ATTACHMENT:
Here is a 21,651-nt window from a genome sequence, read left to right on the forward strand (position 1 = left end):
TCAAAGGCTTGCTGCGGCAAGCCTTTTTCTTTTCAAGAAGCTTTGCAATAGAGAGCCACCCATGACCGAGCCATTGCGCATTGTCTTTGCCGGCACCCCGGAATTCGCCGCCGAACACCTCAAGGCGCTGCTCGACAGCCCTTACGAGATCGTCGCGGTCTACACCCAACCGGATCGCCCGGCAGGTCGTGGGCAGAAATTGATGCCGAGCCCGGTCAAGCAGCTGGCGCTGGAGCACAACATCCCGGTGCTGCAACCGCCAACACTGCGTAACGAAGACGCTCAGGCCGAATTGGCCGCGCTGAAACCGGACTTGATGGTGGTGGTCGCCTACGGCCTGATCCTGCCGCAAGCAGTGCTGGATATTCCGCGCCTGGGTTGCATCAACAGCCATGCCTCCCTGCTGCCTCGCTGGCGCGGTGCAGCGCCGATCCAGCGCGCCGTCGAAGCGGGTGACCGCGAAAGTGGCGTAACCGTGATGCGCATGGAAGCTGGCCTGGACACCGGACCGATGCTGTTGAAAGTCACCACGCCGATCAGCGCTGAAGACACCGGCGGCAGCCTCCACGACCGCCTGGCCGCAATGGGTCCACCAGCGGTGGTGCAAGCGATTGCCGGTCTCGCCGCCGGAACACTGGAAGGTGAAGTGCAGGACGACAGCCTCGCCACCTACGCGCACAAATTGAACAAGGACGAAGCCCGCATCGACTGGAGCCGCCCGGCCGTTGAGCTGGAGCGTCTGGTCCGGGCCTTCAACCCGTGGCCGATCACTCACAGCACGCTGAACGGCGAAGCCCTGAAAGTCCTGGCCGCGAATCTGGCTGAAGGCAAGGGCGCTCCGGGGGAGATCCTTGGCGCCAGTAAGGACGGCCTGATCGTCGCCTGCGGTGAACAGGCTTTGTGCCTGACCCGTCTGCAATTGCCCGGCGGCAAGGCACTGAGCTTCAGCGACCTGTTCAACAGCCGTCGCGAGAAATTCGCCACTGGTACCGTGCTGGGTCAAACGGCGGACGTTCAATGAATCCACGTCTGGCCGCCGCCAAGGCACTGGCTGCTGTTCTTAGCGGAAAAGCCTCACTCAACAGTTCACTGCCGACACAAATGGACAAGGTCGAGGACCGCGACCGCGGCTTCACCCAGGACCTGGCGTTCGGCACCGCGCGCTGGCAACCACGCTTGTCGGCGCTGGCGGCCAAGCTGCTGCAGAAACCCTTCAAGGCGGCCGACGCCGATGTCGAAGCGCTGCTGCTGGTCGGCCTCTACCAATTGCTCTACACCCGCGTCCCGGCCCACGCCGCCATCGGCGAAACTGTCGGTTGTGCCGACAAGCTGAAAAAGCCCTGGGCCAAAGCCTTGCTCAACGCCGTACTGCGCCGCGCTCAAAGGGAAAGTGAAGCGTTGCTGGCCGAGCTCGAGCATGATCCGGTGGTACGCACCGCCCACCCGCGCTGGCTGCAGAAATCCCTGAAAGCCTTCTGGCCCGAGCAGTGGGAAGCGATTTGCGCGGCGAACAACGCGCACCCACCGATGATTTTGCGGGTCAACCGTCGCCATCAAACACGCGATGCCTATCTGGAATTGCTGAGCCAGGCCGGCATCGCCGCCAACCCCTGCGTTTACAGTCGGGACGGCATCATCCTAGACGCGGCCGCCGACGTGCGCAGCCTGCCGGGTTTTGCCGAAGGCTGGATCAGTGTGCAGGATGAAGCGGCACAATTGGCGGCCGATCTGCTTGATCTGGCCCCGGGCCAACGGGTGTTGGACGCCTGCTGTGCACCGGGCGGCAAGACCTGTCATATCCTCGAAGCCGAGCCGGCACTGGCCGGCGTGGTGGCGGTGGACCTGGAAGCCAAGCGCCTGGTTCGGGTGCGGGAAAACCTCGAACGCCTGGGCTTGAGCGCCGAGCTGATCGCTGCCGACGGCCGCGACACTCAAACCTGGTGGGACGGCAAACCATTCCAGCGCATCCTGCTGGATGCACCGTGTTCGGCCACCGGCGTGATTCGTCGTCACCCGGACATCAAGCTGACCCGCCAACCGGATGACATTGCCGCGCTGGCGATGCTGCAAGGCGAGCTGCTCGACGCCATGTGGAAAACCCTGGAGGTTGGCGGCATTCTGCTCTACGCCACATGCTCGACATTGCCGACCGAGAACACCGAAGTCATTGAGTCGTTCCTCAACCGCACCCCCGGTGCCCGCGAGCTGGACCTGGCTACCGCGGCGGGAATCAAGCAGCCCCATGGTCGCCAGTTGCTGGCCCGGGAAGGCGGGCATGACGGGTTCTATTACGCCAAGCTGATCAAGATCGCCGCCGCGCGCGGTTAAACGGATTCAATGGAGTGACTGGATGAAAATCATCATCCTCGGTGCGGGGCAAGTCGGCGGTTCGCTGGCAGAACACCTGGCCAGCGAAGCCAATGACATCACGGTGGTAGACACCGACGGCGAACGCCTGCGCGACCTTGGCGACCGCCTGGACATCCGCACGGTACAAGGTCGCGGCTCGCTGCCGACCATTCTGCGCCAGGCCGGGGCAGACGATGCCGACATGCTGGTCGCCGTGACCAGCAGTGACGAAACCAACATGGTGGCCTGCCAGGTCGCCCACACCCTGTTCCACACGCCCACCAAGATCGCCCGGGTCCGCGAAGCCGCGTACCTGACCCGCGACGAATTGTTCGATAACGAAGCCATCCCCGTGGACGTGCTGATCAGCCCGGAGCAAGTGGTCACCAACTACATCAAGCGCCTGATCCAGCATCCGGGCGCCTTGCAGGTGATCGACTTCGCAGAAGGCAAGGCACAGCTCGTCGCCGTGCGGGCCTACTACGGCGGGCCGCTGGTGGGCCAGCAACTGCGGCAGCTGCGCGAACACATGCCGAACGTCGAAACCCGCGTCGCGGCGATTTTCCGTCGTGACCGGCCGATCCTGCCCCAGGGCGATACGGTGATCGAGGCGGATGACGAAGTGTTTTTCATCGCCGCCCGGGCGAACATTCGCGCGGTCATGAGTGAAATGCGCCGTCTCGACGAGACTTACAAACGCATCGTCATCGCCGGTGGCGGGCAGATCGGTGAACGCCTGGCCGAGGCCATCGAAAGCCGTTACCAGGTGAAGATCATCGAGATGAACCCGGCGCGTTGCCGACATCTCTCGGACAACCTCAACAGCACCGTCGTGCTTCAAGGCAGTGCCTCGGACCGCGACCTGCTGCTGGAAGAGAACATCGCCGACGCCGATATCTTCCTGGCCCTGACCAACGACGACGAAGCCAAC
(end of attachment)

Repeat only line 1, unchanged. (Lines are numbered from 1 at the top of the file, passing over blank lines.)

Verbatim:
Here is a 21,651-nt window from a genome sequence, read left to right on the forward strand (position 1 = left end):